Search results for: Teacher knowledge
Page 1/7 65 items
This study explored the effects of the teacher characteristics on pre-service teacher (PST) concern about integrating Web 2.0 tools into instruction. The authors found significant relationships between the concern and a few personal characteristics. The authors found that the PSTs seemed more prepared and confident in utilising instructional strategies (pedagogical knowledge) and less in engaging students in learning and managing classrooms.
Updated: Dec. 23, 2018
Knowledge and Beliefs of Early Childhood Education Students at Different Levels of Professional Preparation
This study aimed to explore the characteristics of students at different levels of early childhood professional preparation. The results show differences in knowledge across the differentiated levels of early childhood professional preparation. The authors argue that such results are relevant to teacher preparation programs and provide further support for policies within early childhood programs requiring continued education for early childhood teachers.
Updated: Dec. 09, 2018
Climate Change Professional Development: Design, Implementation, and Initial Outcomes on Teacher Learning, Practice, and Student Beliefs
The authors investigated the design and implementation of the Climate Academy, a professional development project intended to help teachers learn about climate change and support the development and implementation of climate change topics in participating teachers’ curricula. This article indicates that a focus on the science of climate change and modeling of theoretically driven pedagogical activities can help teachers improve their climate science knowledge as well as their understanding of how to teach climate science concepts by aligning content and practices with students’ local environment. Furthermore, the authors found that all teachers appreciated the opportunity to learn important content from climate experts and experience hands-on modeling during the summer institute.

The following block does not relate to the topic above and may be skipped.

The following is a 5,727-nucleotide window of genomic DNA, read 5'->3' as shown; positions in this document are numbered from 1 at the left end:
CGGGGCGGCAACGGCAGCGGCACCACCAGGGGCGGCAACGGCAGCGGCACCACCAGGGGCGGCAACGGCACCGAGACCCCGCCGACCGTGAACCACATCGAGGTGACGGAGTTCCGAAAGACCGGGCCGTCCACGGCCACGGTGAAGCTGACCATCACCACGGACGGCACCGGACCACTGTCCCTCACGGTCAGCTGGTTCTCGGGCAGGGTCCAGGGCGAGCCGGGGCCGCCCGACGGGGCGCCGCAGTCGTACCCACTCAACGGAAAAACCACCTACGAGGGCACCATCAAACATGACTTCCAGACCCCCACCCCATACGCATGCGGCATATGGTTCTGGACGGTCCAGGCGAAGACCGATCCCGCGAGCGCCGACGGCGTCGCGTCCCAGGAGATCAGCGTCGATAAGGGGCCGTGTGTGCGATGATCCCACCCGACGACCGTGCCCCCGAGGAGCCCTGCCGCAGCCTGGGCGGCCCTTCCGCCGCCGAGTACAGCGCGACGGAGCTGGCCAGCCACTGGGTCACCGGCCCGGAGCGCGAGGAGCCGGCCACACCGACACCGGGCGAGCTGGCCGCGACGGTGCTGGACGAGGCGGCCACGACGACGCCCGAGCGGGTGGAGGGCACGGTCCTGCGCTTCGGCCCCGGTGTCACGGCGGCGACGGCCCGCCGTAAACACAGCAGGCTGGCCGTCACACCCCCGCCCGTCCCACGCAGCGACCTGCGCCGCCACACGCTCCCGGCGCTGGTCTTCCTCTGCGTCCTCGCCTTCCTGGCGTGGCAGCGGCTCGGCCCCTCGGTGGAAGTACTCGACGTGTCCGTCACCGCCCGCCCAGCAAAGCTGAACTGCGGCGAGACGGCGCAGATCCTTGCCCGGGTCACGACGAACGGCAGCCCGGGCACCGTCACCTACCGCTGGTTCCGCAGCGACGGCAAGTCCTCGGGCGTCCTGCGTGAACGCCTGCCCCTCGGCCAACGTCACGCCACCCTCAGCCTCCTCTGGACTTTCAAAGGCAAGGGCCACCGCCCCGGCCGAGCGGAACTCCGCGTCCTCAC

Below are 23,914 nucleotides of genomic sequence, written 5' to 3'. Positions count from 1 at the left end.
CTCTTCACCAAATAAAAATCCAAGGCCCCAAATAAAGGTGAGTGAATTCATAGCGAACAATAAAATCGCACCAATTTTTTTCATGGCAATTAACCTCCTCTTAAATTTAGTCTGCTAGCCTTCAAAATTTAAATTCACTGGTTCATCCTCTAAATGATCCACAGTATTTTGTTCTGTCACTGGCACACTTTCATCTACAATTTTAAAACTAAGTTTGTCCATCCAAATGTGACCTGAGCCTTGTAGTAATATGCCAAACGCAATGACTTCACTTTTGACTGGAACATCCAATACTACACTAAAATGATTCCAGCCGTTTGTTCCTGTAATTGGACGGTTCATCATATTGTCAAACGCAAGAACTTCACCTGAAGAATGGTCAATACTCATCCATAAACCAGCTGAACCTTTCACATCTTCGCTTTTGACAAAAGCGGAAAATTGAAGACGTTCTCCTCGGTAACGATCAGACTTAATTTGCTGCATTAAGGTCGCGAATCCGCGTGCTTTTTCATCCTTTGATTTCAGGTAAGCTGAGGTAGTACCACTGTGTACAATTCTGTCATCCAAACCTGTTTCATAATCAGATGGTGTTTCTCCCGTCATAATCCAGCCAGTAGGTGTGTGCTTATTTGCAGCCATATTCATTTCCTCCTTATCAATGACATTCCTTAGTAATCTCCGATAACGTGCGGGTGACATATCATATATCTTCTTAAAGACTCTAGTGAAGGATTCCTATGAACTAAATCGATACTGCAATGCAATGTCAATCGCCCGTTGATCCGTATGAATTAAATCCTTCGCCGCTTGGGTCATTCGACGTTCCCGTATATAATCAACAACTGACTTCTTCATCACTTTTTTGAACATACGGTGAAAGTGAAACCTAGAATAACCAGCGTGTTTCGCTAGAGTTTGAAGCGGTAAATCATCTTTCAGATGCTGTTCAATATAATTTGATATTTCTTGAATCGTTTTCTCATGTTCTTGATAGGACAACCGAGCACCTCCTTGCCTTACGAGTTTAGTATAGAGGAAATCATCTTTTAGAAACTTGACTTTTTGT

Updated: Nov. 11, 2018
In this study, the author examined the professional knowledge that teachers use in order to assess and respond meaningfully to children’s interests. The findings revealed that personal and idiosyncratic nature of teachers’ knowledge gained in family, center and community contexts. The author argues that the personal, informal knowledge became infused with professional knowledge that influenced teacher curriculum decision-making and pedagogical practices. This informal knowledge can be described as an analytical framework of funds of knowledge. The teachers use the funds of knowledge in their interactions with children in complex and connected ways.